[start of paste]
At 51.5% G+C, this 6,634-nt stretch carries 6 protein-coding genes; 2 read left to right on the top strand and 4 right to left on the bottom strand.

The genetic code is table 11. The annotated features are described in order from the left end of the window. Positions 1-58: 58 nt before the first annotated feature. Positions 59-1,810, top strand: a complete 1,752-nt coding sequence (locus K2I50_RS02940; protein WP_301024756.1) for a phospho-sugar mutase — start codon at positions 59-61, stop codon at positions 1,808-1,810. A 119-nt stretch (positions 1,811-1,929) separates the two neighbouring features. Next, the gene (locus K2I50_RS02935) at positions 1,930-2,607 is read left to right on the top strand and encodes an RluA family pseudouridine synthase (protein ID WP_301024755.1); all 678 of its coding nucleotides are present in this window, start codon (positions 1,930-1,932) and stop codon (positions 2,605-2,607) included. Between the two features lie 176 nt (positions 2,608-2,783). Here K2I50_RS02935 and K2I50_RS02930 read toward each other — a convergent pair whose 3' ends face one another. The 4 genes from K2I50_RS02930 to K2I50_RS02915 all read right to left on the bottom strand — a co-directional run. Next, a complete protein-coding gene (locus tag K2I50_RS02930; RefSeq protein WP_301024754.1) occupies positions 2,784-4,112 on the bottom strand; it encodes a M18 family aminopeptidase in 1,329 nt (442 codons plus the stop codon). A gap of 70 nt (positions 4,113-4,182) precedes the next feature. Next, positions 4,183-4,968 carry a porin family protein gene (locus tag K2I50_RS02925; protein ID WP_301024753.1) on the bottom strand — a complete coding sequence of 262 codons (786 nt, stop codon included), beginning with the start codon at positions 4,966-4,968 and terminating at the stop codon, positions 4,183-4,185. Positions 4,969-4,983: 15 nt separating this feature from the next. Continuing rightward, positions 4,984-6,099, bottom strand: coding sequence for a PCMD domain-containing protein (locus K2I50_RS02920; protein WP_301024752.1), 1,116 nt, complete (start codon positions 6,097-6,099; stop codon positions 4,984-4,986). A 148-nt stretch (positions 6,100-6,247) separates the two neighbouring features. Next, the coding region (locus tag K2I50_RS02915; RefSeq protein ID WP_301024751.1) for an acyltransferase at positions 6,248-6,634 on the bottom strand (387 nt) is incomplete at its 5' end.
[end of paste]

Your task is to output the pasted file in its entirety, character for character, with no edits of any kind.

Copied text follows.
At 51.5% G+C, this 6,634-nt stretch carries 6 protein-coding genes; 2 read left to right on the top strand and 4 right to left on the bottom strand.

The genetic code is table 11. The annotated features are described in order from the left end of the window. Positions 1-58: 58 nt before the first annotated feature. Positions 59-1,810, top strand: a complete 1,752-nt coding sequence (locus K2I50_RS02940; protein WP_301024756.1) for a phospho-sugar mutase — start codon at positions 59-61, stop codon at positions 1,808-1,810. A 119-nt stretch (positions 1,811-1,929) separates the two neighbouring features. Next, the gene (locus K2I50_RS02935) at positions 1,930-2,607 is read left to right on the top strand and encodes an RluA family pseudouridine synthase (protein ID WP_301024755.1); all 678 of its coding nucleotides are present in this window, start codon (positions 1,930-1,932) and stop codon (positions 2,605-2,607) included. Between the two features lie 176 nt (positions 2,608-2,783). Here K2I50_RS02935 and K2I50_RS02930 read toward each other — a convergent pair whose 3' ends face one another. The 4 genes from K2I50_RS02930 to K2I50_RS02915 all read right to left on the bottom strand — a co-directional run. Next, a complete protein-coding gene (locus tag K2I50_RS02930; RefSeq protein WP_301024754.1) occupies positions 2,784-4,112 on the bottom strand; it encodes a M18 family aminopeptidase in 1,329 nt (442 codons plus the stop codon). A gap of 70 nt (positions 4,113-4,182) precedes the next feature. Next, positions 4,183-4,968 carry a porin family protein gene (locus tag K2I50_RS02925; protein ID WP_301024753.1) on the bottom strand — a complete coding sequence of 262 codons (786 nt, stop codon included), beginning with the start codon at positions 4,966-4,968 and terminating at the stop codon, positions 4,183-4,185. Positions 4,969-4,983: 15 nt separating this feature from the next. Continuing rightward, positions 4,984-6,099, bottom strand: coding sequence for a PCMD domain-containing protein (locus K2I50_RS02920; protein WP_301024752.1), 1,116 nt, complete (start codon positions 6,097-6,099; stop codon positions 4,984-4,986). A 148-nt stretch (positions 6,100-6,247) separates the two neighbouring features. Next, the coding region (locus tag K2I50_RS02915; RefSeq protein ID WP_301024751.1) for an acyltransferase at positions 6,248-6,634 on the bottom strand (387 nt) is incomplete at its 5' end.